Did Abraham Lincoln have ataxia? Groundbreaking research provides new insight into this neurological disease—and a glimpse into history.
For the past dozen years, people who are related to Abraham Lincoln have been gathering in Indiana, Iowa, and Kentucky—and University of Minnesota researchers have been there.
The researchers, led by Laura Ranum, Ph.D., come not to hear stories of the Great Emancipator or to share potato salad and coffee, but to collect DNA samples and to learn more about the Lincoln family’s medical history. The 299 vials of blood they have carried back to Minnesota over the years contain vital clues to the mystery of spinocerebellar ataxia, a devastating neurological disease that affects about 150,000 Americans.
These scientists are especially qualified to sort through the clues contained in those blood vials. And their work has not only uncovered a genetic secret encoded in the Lincoln family DNA for at least 11 generations; it has also led them to discoveries that may shed light on the mysteries of Alzheimer’s disease, Lou Gehrig’s disease, and other neurological disorders.
What is ataxia?
Ataxia is not kind. Those with the disease suffer from a deterioration of the cerebellum, brain stem, and spinal cord regions of the nervous system that govern muscle control. “Ataxic patients are loosely defined as anyone with clumsiness and a lack of coordination from cerebellar degeneration,” says John Day, M.D., Ph.D., a professor of neurology at the University’s Institute of Human Genetics who is collaborating with Ranum on the Lincoln project.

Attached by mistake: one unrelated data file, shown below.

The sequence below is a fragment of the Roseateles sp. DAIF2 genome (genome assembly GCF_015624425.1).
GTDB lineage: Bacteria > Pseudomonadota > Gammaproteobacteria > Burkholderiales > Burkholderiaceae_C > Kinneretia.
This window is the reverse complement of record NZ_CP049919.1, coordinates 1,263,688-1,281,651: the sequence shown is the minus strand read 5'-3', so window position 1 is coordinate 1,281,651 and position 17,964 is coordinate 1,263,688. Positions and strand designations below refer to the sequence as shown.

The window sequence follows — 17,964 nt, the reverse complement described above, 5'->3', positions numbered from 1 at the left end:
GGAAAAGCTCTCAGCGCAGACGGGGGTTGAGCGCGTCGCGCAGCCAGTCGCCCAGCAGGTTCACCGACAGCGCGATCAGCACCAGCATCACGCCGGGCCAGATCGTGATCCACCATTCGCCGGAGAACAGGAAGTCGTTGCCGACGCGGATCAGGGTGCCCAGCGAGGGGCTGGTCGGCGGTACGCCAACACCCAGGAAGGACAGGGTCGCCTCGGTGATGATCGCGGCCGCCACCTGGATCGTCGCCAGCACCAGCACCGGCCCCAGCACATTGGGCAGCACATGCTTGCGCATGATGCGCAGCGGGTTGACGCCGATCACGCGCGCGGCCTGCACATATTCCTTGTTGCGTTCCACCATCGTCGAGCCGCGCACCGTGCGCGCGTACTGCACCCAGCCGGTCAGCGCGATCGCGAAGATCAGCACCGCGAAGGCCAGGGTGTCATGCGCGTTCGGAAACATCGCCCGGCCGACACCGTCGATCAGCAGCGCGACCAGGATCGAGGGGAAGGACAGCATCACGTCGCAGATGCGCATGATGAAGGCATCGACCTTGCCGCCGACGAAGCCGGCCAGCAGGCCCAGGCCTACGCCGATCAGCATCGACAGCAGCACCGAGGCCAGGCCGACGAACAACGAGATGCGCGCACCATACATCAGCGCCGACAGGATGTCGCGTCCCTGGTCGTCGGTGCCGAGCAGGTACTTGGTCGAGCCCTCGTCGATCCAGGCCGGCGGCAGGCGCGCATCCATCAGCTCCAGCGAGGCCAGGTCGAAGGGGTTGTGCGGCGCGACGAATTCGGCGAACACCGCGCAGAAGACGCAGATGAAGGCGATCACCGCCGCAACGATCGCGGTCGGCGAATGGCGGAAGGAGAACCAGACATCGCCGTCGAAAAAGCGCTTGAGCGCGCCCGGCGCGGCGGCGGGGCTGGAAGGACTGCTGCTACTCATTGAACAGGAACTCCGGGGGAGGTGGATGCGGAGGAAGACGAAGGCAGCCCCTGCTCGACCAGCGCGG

In many patients, ataxia results from genetic defects and typically appears in middle age. In these people, a genetic flaw causes the elaborately structured cells of the cerebellum to die off. The disease proceeds gradually, eventually robbing its victims of the ability to walk, hold objects, move their eyes, speak, and perform common activities of daily life. If patients lose control of the muscles for swallowing, they can develop pneumonia or even choke to death.
The Minnesota connection
Ataxia research in Minnesota began in the 1950s when John Schut, M.D., a local neurologist, started investigating its genetic causes. He had personal reasons for his work: His Dutch ancestors had a history of ataxia, and to date at least 65 members of the Schut family have succumbed to the disease. John Schut founded the National Ataxia Foundation with his brother Henry in 1957. When John himself died from complications of ataxia, his nephew Larry Schut, M.D., a neuro-logist at the CentraCare Clinic in St. Cloud, carried on the family work.
Larry Schut eventually joined forces with Harry Orr, Ph.D., a professor of laboratory medicine and pathology at the Institute of Human Genetics. It was there, in 1993, that researchers identified SCA1, the first genetic defect known to cause ataxia.
In 1983 the beloved Minnesota Twins left-fielder Bob Allison was diagnosed with nonhereditary ataxia. Determined to make a difference for others with ataxia, Allison and his family established the Bob Allison Ataxia Research Center in 1990 to raise vital funds for University researchers. Five years later, the disease ended Allison’s life. But over the years, his legacy has helped the region—and particularly the University—grow into a world center of ataxia research.